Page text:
Angela wanted to use the new virtual try on service, so she could see what different lip shades look like on her skin. But when she opened it up a message appeared saying “no face detected”. Her friend who’s white was able to see the different products virtually applied on her skin. But Angela, a black woman, could not. This is why companies need to Vet Technology for Diversity.
When facial recognition systems were being initially created, the grad students used pictures of classmates, predominantly white and asian men. Unsurprisingly this technology works especially well for those groups. New technology tends to be tested by those who are most easily available to the creator, leaving room for potential shortcomings with other populations.
Why these problems happen?
In Canada 3.5% of the population is black. Of that most black people have lighter skin tones. That means an algorithm can be 96.5% accurate in Canada and not work at all for especially dark-skinned people. This means that if a technology company simply takes a random sample of a population, their technology will be biased towards the demographics of the population.
This becomes an open-ended technical question. What proportion of the dataset should be of black people? Do you create separate databases for each race and measure performance for each? How should you collect data in such a way that includes everyone? Exactly how well does a product need to address these questions before it’s ready to bring to market? These questions have no definitive answer or protocol. In an business ecosystem that embraces the expression “go fast and break things,” some companies may not be considering inclusive algorithms at all.
On the one hand, inclusivity has costs. It’s expensive to compile vast datasets that are inclusive of all people. It’s easier and cheaper to test products solely with people in your network. This can reduce time to market, technical complexity and ultimately the cost to build a product.
On balance, though, a lack of inclusivity can ultimately be costlier. A company that adopts uninclusive technologies risks branding itself as being more interested in padding its wallet then making the world a better place. Phrased another way: inclusivity is an essential part of goodwill, and goodwill is an essential part of marketability.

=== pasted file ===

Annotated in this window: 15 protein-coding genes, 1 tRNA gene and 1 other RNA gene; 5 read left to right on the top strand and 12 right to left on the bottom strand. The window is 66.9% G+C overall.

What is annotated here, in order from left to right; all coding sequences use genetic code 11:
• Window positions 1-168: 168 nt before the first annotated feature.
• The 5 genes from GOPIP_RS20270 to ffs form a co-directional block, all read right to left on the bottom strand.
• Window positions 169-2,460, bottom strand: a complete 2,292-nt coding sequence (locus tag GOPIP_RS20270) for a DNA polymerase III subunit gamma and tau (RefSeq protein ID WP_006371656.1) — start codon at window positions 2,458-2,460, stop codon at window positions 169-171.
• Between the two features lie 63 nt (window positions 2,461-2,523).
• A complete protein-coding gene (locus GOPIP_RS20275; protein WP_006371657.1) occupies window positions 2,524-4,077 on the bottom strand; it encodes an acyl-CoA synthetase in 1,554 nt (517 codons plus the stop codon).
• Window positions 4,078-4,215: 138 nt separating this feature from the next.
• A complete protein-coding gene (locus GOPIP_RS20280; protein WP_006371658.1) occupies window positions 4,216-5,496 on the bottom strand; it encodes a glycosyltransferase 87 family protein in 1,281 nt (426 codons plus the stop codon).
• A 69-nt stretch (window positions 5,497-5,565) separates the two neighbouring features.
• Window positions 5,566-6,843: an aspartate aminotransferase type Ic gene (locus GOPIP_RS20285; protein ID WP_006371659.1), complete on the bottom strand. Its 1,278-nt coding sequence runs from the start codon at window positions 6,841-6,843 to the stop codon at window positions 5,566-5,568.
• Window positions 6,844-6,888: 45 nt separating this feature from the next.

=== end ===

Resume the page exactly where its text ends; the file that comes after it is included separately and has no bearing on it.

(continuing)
Steps to Vet Technology for Diversity.
The technology partners you choose to work with reflects back on your brand. This is especially true for any customer-facing systems. To vet your technology partners you should:
Check Their Ad Copy
Is diversity something this company appears to care about? On the company’s LinkedIn pages, websites or advertisements do show images with diverse populations? Do they have any blogs discussing algorithmic inclusivity or diversity?
Ask about their processes
Any company should be aware of how their algorithms work for people of all races. They should be able to clearly express how they are addressing biased algorithms. Do they have a process they can explain in simple terms? They should be able to tell you where some problems may be and how they are solving them.
Get a diverse group of peers to try the system. See if experience differs in any way. What would ideal behavior look like? If anything doesn’t work, provide feedback to the company so they have the opportunity to improve it.
It can be hard to make sure a product works for everyone. There are 8 billion people in the world, and unless you test with everyone, you cannot be sure it works for everyone. Your voice and expectations can help guarantee technology partners are taking the issue of algorithmic inclusivity seriously.